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How  successful was the new deal in tackling the problems of unemployment?

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f267 | (Level 1) eNoter

Posted April 19, 2013 at 7:05 PM via web

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How  successful was the new deal in tackling the problems of unemployment?

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tjbrewer | Elementary School Teacher | (Level 2) Associate Educator

Posted April 20, 2013 at 9:14 PM (Answer #1)

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In terms of attacking the underlying causes of the massive unemployment of the time, it was an enormous success that could be a model for future situations.  In terms of actual results, it was minimal. 

The massive unemployment of the Great Depression was the result of a vicious cycle started in the 1920s.  Business owners and corporations were charging more for their products and services than consumers were earning.  When this resulted in a drop in consumer spending, businesses responded to the declining revenue by cutting costs, which only compounded the problem.  The New Deal sought to alleviate this problem, but without breeding dependency (a problem with welfare).  The Works Progress Administration (WPA) and other programs (e.g. CCC) were workfare, i.e. you had to work to earn your payments, but the payments were redistributions of income from progressive taxes.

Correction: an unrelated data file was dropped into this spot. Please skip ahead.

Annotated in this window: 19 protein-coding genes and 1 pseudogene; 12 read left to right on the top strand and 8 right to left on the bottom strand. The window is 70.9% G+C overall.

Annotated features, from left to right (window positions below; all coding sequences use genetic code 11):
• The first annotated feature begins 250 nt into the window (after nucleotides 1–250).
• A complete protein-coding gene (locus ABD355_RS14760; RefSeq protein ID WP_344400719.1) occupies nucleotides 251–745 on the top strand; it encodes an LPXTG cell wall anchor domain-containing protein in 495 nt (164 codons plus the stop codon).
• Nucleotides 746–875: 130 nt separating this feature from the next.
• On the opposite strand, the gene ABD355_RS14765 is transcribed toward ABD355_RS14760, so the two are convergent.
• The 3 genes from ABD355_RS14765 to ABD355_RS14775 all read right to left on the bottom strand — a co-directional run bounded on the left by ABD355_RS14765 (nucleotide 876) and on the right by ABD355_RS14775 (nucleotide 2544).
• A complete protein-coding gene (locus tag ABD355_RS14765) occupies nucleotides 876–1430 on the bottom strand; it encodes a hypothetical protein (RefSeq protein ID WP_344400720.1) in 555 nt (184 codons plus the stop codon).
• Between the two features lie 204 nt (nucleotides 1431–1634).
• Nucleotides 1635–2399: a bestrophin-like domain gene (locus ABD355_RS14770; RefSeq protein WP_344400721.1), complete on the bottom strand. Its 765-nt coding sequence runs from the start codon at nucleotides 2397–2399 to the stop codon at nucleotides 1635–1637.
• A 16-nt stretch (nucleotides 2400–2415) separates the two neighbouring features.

In results, the WPA and other workfare programs barely made a dent in the unemployment rate.  The principles were good, and it even aimed to make the point to private enterprises that increasing consumer incomes would restore the consumer spending that drove profits.  Unfortunately the message fell on deaf ears, and the Government couldn't level a steep enough progressive tax to fully alleviate unemployment without harming businesses that could reduce the demand for such programs. 

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Yojana_Thapa | Student, Grade 10 | (Level 1) Valedictorian

Posted April 23, 2014 at 9:19 PM (Answer #2)

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It was definitely a success because the WPA eventually employed approximately one-third of the nation’s 10,000,000 unemployed, paying them about $50.00 a month. Unemployment decreased massively. Which is a massive change during the Great Depression. The program highlighted the production of works of art rather than art education, and it was the first art project ever sponsored by the Federal Government. The contribution from the Federal Government expanded and redefined their role. The government was attempting to put money back into the economy in the form of wages for the unemployed.  

The new Deal programs didn't diminish Great Depression but it eased the hardships that many were facing.

Furthermore, the AAA (Agriculture Adjustment Administration), established in 1933, a relief, Its purpose was to help farmers by reducing production of staple crops, thus raising farm prices and encouraging more diversified farming. It raised the value of crops. This system lessened the effects of the Great Depression on farmers, it slowed, the overproduction that was crippling many farmers. 

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